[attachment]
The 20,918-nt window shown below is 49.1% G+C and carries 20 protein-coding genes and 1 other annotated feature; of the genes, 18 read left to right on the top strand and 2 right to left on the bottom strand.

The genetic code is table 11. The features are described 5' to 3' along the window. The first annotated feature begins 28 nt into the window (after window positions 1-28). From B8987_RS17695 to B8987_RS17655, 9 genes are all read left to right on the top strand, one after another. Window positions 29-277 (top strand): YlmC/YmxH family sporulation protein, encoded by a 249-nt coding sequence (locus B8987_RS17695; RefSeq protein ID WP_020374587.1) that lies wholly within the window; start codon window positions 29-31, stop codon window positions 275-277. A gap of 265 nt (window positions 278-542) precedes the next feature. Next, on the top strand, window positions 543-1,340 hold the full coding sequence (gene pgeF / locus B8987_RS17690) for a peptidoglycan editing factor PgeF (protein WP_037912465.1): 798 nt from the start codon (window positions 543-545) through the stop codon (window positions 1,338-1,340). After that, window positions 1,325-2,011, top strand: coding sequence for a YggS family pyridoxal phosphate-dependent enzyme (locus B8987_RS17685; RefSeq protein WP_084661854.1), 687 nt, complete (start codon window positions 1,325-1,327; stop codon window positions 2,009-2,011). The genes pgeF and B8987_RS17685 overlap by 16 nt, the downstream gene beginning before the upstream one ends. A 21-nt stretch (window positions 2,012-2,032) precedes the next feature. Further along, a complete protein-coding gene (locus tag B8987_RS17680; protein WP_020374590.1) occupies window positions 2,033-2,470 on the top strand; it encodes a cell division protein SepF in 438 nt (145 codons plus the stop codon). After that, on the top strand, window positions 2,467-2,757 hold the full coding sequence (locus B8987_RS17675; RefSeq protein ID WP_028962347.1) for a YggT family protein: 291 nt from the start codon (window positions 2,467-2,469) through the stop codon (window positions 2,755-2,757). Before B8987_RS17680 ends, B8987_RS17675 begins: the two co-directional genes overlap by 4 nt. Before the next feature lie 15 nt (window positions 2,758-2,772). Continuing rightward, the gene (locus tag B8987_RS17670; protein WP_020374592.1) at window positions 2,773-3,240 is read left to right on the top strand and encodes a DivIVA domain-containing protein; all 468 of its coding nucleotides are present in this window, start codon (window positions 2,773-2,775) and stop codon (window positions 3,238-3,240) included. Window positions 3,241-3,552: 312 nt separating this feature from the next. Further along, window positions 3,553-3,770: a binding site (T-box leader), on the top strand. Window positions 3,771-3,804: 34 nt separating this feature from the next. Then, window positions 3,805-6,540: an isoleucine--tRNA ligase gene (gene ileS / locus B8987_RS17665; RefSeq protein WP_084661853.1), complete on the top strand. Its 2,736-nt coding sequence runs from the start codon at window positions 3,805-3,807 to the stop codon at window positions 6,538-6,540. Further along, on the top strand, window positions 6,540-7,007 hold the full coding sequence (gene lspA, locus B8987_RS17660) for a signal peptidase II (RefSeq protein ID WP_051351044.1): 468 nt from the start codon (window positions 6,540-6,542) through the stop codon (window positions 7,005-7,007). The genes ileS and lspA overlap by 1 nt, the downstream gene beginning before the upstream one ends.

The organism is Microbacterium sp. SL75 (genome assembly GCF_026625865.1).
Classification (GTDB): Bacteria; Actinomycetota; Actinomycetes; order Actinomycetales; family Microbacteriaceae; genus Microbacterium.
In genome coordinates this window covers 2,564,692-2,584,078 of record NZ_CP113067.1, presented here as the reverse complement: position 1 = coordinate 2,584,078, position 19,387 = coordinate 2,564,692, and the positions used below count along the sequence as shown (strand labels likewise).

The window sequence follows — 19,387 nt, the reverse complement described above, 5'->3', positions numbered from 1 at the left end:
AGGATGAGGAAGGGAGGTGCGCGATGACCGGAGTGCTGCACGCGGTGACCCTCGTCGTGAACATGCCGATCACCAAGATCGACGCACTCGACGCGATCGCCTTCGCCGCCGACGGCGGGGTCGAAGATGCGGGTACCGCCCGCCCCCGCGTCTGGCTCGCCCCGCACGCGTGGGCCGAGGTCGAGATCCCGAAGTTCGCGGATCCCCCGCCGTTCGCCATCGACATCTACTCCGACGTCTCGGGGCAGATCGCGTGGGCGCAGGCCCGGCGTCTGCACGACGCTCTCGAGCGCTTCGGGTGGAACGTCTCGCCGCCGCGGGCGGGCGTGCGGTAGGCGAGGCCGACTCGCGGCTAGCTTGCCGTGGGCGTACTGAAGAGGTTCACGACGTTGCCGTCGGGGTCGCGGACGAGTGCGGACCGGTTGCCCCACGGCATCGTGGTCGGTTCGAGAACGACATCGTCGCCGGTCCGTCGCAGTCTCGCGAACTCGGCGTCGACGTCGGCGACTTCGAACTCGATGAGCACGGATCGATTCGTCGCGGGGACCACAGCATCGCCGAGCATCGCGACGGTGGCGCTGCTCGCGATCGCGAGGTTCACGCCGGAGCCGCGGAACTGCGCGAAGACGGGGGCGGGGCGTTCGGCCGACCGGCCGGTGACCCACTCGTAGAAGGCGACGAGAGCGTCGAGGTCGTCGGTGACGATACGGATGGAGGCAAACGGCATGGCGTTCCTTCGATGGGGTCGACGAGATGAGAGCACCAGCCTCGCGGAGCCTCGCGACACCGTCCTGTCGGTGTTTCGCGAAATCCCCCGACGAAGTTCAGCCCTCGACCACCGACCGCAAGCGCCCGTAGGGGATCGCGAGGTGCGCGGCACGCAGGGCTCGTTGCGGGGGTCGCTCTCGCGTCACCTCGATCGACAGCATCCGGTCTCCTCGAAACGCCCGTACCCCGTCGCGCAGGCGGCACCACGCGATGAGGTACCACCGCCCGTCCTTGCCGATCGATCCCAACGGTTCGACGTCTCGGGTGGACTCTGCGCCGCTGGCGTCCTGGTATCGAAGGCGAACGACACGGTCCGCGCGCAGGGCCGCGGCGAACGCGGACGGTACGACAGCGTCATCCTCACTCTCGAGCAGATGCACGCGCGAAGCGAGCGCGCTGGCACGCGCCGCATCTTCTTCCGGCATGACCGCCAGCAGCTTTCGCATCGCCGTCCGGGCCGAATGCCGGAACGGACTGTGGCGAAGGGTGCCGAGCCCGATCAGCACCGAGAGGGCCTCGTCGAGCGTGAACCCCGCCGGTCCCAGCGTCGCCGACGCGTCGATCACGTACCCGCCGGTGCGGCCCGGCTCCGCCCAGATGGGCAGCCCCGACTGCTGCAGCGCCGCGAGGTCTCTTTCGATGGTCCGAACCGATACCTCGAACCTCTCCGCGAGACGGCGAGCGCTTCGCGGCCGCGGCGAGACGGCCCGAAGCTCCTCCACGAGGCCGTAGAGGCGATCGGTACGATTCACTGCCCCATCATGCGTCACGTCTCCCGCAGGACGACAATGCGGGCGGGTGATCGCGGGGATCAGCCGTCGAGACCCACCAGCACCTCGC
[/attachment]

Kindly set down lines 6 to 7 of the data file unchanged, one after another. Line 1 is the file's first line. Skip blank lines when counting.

The window sequence follows — 19,387 nt, the reverse complement described above, 5'->3', positions numbered from 1 at the left end:
AGGATGAGGAAGGGAGGTGCGCGATGACCGGAGTGCTGCACGCGGTGACCCTCGTCGTGAACATGCCGATCACCAAGATCGACGCACTCGACGCGATCGCCTTCGCCGCCGACGGCGGGGTCGAAGATGCGGGTACCGCCCGCCCCCGCGTCTGGCTCGCCCCGCACGCGTGGGCCGAGGTCGAGATCCCGAAGTTCGCGGATCCCCCGCCGTTCGCCATCGACATCTACTCCGACGTCTCGGGGCAGATCGCGTGGGCGCAGGCCCGGCGTCTGCACGACGCTCTCGAGCGCTTCGGGTGGAACGTCTCGCCGCCGCGGGCGGGCGTGCGGTAGGCGAGGCCGACTCGCGGCTAGCTTGCCGTGGGCGTACTGAAGAGGTTCACGACGTTGCCGTCGGGGTCGCGGACGAGTGCGGACCGGTTGCCCCACGGCATCGTGGTCGGTTCGAGAACGACATCGTCGCCGGTCCGTCGCAGTCTCGCGAACTCGGCGTCGACGTCGGCGACTTCGAACTCGATGAGCACGGATCGATTCGTCGCGGGGACCACAGCATCGCCGAGCATCGCGACGGTGGCGCTGCTCGCGATCGCGAGGTTCACGCCGGAGCCGCGGAACTGCGCGAAGACGGGGGCGGGGCGTTCGGCCGACCGGCCGGTGACCCACTCGTAGAAGGCGACGAGAGCGTCGAGGTCGTCGGTGACGATACGGATGGAGGCAAACGGCATGGCGTTCCTTCGATGGGGTCGACGAGATGAGAGCACCAGCCTCGCGGAGCCTCGCGACACCGTCCTGTCGGTGTTTCGCGAAATCCCCCGACGAAGTTCAGCCCTCGACCACCGACCGCAAGCGCCCGTAGGGGATCGCGAGGTGCGCGGCACGCAGGGCTCGTTGCGGGGGTCGCTCTCGCGTCACCTCGATCGACAGCATCCGGTCTCCTCGAAACGCCCGTACCCCGTCGCGCAGGCGGCACCACGCGATGAGGTACCACCGCCCGTCCTTGCCGATCGATCCCAACGGTTCGACGTCTCGGGTGGACTCTGCGCCGCTGGCGTCCTGGTATCGAAGGCGAACGACACGGTCCGCGCGCAGGGCCGCGGCGAACGCGGACGGTACGACAGCGTCATCCTCACTCTCGAGCAGATGCACGCGCGAAGCGAGCGCGCTGGCACGCGCCGCATCTTCTTCCGGCATGACCGCCAGCAGCTTTCGCATCGCCGTCCGGGCCGAATGCCGGAACGGACTGTGGCGAAGGGTGCCGAGCCCGATCAGCACCGAGAGGGCCTCGTCGAGCGTGAACCCCGCCGGTCCCAGCGTCGCCGACGCGTCGATCACGTACCCGCCGGTGCGGCCCGGCTCCGCCCAGATGGGCAGCCCCGACTGCTGCAGCGCCGCGAGGTCTCTTTCGATGGTCCGAACCGATACCTCGAACCTCTCCGCGAGACGGCGAGCGCTTCGCGGCCGCGGCGAGACGGCCCGAAGCTCCTCCACGAGGCCGTAGAGGCGATCGGTACGATTCACTGCCCCATCATGCGTCACGTCTCCCGCAGGACGACAATGCGGGCGGGTGATCGCGGGGATCAGCCGTCGAGACCCACCAGCACCTCGC